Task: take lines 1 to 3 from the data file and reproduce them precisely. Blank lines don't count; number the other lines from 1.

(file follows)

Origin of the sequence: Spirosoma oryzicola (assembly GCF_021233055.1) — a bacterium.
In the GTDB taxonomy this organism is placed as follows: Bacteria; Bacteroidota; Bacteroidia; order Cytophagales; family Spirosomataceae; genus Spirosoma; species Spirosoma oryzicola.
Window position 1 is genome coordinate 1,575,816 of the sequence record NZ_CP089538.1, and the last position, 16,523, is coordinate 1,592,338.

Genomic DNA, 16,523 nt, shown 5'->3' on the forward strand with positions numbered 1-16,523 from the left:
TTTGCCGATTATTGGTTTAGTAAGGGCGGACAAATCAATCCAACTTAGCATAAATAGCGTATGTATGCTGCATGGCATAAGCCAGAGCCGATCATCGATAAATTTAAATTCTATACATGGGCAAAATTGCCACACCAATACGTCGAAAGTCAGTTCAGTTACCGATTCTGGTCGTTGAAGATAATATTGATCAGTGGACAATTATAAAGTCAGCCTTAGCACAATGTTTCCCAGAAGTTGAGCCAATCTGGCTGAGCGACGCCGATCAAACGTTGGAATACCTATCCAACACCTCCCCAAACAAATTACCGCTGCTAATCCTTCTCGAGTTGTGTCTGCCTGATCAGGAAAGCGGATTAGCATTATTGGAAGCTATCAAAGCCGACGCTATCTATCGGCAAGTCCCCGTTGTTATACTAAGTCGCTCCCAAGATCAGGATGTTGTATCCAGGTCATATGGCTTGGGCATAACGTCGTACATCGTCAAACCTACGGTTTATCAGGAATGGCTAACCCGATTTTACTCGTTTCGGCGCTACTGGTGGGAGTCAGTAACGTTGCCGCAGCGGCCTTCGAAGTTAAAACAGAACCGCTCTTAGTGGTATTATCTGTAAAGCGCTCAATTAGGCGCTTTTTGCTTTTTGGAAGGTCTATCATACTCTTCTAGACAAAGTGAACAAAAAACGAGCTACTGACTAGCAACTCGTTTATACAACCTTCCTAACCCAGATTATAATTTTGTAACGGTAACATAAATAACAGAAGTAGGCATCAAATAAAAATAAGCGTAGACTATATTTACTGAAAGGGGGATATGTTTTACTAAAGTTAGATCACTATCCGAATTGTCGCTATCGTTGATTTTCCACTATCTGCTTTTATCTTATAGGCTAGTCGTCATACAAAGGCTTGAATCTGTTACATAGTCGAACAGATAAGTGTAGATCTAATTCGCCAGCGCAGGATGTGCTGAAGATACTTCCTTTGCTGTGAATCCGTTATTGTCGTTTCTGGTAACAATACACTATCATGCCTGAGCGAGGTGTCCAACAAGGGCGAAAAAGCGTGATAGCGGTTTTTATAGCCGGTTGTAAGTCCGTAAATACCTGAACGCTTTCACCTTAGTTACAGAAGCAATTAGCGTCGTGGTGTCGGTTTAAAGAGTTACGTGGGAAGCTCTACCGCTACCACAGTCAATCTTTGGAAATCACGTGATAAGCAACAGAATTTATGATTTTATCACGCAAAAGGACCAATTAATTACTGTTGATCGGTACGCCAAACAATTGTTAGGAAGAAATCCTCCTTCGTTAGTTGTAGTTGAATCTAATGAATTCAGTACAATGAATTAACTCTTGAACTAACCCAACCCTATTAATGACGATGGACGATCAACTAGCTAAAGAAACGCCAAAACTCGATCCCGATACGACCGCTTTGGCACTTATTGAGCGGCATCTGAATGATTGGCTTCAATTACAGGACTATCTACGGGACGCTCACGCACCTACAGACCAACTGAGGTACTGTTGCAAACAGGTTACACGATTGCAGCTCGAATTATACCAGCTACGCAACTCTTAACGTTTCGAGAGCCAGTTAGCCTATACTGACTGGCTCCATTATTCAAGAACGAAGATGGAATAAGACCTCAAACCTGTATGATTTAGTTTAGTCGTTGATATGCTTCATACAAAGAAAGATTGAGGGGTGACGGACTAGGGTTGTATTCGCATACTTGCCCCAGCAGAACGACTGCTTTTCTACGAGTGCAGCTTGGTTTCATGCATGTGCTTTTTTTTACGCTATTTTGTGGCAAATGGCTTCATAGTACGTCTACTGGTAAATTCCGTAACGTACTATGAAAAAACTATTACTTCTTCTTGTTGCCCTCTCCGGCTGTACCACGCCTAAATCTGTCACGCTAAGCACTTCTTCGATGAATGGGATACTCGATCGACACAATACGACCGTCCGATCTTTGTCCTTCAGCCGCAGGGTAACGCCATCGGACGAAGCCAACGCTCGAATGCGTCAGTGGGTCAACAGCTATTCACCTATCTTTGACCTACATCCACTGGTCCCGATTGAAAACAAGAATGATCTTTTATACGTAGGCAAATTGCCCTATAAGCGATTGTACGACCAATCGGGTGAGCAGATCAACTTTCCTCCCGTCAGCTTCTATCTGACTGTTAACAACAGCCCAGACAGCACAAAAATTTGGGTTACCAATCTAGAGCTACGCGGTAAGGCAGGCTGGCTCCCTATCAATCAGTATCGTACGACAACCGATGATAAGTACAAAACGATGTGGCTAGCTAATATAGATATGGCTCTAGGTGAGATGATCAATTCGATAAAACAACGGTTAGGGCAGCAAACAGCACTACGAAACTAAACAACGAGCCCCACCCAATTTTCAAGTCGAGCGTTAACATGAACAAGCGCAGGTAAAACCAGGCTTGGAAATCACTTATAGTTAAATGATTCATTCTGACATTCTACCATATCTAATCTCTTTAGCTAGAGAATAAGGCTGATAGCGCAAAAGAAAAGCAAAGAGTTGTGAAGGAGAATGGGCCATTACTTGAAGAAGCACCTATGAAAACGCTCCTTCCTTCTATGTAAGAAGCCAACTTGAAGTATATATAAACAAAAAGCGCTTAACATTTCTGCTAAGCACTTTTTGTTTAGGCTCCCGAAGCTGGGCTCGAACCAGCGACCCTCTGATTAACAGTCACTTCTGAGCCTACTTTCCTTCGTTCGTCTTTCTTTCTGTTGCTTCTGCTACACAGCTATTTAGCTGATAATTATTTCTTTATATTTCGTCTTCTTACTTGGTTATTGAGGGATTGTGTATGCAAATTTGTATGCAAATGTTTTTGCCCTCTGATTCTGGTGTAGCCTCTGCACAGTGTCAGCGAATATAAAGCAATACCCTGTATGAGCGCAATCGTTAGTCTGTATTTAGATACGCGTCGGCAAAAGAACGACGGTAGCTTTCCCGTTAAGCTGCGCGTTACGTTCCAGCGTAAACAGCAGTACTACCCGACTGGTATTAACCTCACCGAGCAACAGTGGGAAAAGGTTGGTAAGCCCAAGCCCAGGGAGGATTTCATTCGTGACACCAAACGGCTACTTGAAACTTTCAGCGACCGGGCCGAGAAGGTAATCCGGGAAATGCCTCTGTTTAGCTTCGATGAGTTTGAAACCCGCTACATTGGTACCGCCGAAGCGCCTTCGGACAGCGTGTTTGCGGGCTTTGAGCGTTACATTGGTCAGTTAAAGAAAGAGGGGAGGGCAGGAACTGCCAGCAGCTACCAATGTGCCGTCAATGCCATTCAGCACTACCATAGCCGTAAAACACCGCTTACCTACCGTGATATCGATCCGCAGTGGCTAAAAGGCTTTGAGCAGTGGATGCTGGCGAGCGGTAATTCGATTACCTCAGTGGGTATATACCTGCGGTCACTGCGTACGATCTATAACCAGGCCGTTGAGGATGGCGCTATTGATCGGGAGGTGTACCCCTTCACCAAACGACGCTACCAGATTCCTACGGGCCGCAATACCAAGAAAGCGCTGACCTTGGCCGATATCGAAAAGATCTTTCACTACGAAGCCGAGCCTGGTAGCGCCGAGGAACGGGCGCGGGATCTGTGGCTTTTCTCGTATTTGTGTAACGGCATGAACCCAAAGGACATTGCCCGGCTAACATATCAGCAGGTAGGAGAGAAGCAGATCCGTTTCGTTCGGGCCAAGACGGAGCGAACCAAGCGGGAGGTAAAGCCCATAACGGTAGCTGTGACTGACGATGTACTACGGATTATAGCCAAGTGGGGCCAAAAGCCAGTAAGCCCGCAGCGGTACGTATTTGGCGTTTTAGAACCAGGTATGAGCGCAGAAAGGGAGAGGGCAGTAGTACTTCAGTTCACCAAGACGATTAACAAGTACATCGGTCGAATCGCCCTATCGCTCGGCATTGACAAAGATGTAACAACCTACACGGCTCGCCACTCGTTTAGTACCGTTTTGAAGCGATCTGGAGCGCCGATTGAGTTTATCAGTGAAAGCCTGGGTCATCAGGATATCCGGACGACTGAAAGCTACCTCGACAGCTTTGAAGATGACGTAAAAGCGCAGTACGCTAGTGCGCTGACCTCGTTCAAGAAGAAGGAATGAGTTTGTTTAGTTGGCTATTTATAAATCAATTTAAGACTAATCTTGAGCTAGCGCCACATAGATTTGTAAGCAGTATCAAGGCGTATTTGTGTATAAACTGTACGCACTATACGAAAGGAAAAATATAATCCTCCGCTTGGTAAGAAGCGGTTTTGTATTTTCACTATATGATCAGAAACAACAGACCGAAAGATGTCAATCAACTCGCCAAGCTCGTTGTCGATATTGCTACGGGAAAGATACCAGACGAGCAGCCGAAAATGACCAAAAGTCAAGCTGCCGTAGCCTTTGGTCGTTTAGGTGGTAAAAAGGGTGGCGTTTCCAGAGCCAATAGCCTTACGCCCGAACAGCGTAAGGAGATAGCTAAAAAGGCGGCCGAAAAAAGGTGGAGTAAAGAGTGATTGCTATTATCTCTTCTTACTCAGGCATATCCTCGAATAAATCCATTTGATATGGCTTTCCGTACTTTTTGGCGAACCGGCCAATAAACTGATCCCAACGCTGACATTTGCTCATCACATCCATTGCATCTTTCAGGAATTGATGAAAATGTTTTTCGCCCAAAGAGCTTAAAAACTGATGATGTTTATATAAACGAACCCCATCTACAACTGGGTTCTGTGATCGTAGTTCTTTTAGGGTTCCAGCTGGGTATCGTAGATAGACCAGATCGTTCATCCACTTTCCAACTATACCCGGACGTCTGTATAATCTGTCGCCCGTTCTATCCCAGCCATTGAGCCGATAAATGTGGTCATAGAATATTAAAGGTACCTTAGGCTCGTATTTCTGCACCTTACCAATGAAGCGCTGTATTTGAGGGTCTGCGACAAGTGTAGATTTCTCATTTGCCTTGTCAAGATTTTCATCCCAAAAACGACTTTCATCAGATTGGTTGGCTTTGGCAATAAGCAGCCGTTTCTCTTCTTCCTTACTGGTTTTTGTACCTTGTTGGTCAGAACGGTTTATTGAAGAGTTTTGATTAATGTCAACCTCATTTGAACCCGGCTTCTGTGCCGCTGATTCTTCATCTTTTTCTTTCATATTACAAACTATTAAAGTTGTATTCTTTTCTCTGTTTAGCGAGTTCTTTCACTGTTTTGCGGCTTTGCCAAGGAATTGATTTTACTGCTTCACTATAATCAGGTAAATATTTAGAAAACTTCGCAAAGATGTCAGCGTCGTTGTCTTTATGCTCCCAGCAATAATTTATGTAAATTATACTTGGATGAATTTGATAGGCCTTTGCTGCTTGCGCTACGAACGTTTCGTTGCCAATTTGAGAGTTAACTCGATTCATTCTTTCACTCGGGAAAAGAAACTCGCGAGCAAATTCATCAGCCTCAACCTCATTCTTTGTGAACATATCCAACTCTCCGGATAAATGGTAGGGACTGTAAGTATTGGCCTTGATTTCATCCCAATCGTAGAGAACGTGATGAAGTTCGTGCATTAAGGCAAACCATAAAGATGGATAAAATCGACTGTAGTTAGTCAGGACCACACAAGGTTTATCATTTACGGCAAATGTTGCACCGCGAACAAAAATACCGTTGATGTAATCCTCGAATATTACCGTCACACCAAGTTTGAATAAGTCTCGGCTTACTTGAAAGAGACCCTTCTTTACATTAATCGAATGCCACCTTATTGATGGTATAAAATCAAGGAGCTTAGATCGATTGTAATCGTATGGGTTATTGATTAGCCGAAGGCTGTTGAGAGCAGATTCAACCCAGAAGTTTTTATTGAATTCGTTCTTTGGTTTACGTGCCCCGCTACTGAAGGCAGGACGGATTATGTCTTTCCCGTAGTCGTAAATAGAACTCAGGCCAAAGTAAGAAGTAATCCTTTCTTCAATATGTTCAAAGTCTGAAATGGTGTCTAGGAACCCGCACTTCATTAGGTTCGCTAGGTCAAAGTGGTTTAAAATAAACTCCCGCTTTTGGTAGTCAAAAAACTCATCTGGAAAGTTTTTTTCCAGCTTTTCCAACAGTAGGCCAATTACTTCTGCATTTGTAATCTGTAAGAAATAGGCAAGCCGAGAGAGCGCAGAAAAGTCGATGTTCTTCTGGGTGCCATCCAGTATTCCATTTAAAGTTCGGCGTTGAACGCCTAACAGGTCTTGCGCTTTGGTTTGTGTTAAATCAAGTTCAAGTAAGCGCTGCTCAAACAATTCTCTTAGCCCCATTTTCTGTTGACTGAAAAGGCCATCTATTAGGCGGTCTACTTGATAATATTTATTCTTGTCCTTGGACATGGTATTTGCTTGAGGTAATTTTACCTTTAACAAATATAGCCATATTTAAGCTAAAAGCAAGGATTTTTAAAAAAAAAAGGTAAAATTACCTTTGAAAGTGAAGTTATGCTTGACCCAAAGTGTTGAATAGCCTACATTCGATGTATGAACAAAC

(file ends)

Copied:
Origin of the sequence: Spirosoma oryzicola (assembly GCF_021233055.1) — a bacterium.
In the GTDB taxonomy this organism is placed as follows: Bacteria; Bacteroidota; Bacteroidia; order Cytophagales; family Spirosomataceae; genus Spirosoma; species Spirosoma oryzicola.
Window position 1 is genome coordinate 1,575,816 of the sequence record NZ_CP089538.1, and the last position, 16,523, is coordinate 1,592,338.